Best Cardio Exercise for Bad Knees at Home

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If you have bad knees and were told by your doctor to avoid high-impact cardiovascular exercises, such as running or jogging, you don’t have to stop exercising. The American College of Sports Medicine recommends low-impact cardio activities such as swimming, cycling, rowing , treadmill and elliptical training as the best cardio exercise for bad knees at home.

However, if you want to use the treadmill, consider an elliptical machine instead. Whichever cardio exercise you choose, your goal should be to work out for at least 30 minutes three to five days a week and follow it up with strength training and stretching exercises at least twice a week.

If you choose the treadmill, we recommend NordicTrack T series . It is a cross-trainer and has good reviews. Some people say that running can cause knee problems like a runner’s knee. However, there is evidence that the opposite may be the case – lack of exercise (not just high-impact exercise) can cause knee problems.

Best Cardio Exercise for Bad Knees at Home.

1. Swimming:

Swimming is ideal for people with bad knees because it’s low impact and the water provides natural support to your joints. It also helps strengthen muscles around your knees, hips and ankles. If you don’t know how to swim, you can still reap the benefits of the water by simply walking back and forth in waist deep water.

2. Walking:

If your doctor allows walking is a great low-impact cardio exercise for bad knees.

3. Treadmill exercise:

A treadmill gives your legs a workout without making them so fatigued that you have to stop prematurely or take a break. It also helps strengthen the muscles around your knees and hips.

The advantages of elliptical machines include:

  • It’s easy on your joints.
  • It strengthens the muscles around your knee and hip joints to help stabilize them and improve strength and endurance.
  • You can walk or run because it gives you a choice of stride length, similar to running outdoors.
  • You expend more calories.
  • It’s kinder to your shins and ankles than running on a hard surface, which can lead to shin splints and spurs.
  • It’s an all-body workout—you work your lower body and your upper body with the arm movements you put into it; this is great for those who aren’t strength training.
  • You can vary the workout by adjusting the incline and resistance levels of the machine to make it more challenging as you get fitter or easier if you’re starting out.

The disadvantages of elliptical machines include:

  • It’s easy on your joints but doesn’t exercise all muscles around your knee and hip joints as well as other forms of cardio exercise.
  • It takes up enough space.
  • The stride can be bigger than running, so you have to shorten your strides as you increase the intensity of the workout to prevent overstretching your muscles, which can damage them.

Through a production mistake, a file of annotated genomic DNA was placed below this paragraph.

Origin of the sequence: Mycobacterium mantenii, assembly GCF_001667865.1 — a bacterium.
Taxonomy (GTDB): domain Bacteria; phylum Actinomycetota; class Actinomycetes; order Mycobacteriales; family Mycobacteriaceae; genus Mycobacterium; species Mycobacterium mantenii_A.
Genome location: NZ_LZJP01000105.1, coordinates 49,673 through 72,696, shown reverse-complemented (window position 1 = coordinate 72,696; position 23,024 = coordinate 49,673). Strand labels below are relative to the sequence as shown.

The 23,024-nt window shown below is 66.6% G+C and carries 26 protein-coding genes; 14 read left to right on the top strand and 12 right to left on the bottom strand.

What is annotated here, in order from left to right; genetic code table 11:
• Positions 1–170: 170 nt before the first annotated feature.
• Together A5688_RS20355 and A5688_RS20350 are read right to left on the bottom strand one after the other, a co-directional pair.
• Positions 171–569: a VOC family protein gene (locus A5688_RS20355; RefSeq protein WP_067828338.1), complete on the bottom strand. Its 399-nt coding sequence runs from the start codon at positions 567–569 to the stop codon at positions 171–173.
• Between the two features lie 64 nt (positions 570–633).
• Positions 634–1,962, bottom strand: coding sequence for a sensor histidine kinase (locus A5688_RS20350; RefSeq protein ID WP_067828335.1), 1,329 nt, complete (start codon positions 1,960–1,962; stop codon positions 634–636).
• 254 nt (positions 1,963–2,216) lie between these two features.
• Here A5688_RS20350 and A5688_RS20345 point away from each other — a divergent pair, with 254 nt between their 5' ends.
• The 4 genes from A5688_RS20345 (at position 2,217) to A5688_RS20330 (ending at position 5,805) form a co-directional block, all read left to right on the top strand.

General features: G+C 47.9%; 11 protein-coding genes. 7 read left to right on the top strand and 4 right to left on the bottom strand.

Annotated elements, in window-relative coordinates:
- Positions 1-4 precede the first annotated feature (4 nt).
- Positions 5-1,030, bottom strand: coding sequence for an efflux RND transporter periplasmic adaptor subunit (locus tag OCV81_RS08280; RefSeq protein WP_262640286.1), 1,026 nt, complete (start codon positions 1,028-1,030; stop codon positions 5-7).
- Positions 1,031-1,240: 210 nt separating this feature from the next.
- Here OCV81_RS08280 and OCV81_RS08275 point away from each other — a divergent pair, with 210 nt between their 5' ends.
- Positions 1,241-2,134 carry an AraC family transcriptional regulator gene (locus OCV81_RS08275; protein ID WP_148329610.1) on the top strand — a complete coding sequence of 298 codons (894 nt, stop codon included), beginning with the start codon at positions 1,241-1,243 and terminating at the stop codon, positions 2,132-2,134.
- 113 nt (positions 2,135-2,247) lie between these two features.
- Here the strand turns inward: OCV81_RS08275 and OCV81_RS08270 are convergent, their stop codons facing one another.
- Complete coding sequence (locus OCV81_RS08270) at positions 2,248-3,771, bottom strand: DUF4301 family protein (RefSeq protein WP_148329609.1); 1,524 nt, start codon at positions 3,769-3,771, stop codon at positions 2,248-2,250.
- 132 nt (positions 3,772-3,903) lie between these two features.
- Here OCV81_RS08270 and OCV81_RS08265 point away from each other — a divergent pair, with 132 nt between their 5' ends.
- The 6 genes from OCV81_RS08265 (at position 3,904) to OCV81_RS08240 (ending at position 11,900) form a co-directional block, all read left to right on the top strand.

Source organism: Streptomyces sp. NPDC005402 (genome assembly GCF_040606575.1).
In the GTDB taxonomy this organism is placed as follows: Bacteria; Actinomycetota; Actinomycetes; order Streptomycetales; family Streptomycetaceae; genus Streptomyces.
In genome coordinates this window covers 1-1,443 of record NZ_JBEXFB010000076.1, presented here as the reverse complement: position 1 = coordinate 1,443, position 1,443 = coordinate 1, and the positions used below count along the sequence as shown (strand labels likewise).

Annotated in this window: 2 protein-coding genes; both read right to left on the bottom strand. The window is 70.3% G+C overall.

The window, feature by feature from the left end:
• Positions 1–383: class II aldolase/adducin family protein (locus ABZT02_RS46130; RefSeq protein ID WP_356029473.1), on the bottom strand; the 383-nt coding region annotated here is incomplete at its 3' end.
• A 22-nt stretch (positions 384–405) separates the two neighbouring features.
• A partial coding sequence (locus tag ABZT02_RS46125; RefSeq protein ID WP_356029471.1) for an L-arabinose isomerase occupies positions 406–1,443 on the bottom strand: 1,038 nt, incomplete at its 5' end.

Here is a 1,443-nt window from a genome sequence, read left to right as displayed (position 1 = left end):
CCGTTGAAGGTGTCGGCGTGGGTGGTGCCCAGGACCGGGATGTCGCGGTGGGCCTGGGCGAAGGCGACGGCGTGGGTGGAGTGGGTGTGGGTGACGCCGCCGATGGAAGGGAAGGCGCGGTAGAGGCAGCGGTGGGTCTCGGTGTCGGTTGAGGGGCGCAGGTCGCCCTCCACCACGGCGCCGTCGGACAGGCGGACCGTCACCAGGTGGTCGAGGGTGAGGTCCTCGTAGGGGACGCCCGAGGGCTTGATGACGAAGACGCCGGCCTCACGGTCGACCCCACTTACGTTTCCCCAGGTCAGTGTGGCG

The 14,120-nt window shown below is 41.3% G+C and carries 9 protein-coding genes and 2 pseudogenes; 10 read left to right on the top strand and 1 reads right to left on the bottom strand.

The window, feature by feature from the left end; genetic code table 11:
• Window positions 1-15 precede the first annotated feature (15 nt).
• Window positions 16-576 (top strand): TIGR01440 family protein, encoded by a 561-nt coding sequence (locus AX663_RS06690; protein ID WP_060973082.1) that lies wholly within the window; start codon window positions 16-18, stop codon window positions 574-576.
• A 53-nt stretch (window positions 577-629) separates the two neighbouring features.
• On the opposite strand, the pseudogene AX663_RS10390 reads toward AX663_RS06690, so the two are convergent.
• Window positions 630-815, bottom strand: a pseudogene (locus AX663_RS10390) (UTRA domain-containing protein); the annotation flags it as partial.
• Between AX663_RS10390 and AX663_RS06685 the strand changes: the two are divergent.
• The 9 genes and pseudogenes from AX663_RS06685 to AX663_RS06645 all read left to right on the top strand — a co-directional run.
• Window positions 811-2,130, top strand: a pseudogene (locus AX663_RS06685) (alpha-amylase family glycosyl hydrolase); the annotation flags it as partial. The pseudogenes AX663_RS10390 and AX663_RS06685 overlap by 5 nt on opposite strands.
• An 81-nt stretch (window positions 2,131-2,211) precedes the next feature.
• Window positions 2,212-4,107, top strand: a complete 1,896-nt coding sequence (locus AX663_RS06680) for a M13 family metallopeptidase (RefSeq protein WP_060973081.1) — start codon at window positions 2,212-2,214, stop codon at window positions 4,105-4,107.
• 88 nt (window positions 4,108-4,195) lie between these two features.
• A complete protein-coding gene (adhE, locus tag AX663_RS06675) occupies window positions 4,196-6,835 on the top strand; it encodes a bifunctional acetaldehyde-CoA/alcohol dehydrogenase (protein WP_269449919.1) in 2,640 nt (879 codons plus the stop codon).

• You can’t vary the intensity as much as running – for example, you can’t sprint – which means you won’t build up your cardiovascular fitness as quickly.
  • It works only the main muscle groups rather than a range of muscles to create a full-body workout.

4. Bicycling:

If you have bad knees but can’t give up bicycling, consider an upright stationary bike at least for now. Upright bikes put less stress on your joints than recumbent bikes do, but they still get the job done.

5. Rowing machines:

Rowing machines are an upright cardio exercise that targets your quadriceps, hamstrings and glutes without putting too much pressure on your knees. This machine is especially recommended for people with bad hips or knees.

6. Swimming pool exercises:

These exercises can help strengthen the muscles around your knee joints so you’ll be more stable when you’re walking, bicycling, or running. They’re also excellent for building endurance and improving your cardiovascular fitness level.

7. Knee extensions/knee curls:

These knee strengthening exercises should be done only if your doctor says they won’t hurt your knee joints:

8. Wall sits:

Stand with your back to the wall and slide down, so your knees are bent at right angles. Hold this position for as long as you can, working up to 1 minute.

9. Straight leg raises:

Lie on the floor with your arms outstretched and palms down. Tighten your abdominal muscles and raise one leg without bending your knee or rotating your hips. Raise it until it’s fully extended.

10. Wall push-ups:

Stand with your back to the wall and slide down so your knees are bent at right angles, similar to when you were in a wall sit. Now place your palms on the wall about shoulder-width apart with your arms straight, lean forward, and bend your elbows until they’re close to 90 degrees. Hold this position for as long as you can.

Conclusion

“So we’ve looked at the best cardio exercises for bad knees, and it seems that if you’re suffering from this condition, the treadmill or elliptical machine is probably your best option. It helps strengthen certain muscles around your knee and hip joints (those that help with stability and endurance) without being too taxing on them.” The elliptical or treadmill is the best cardio exercise if you have a bad knee or weak knees. It targets muscles that are helpful to stability and endurance without affecting them too much.

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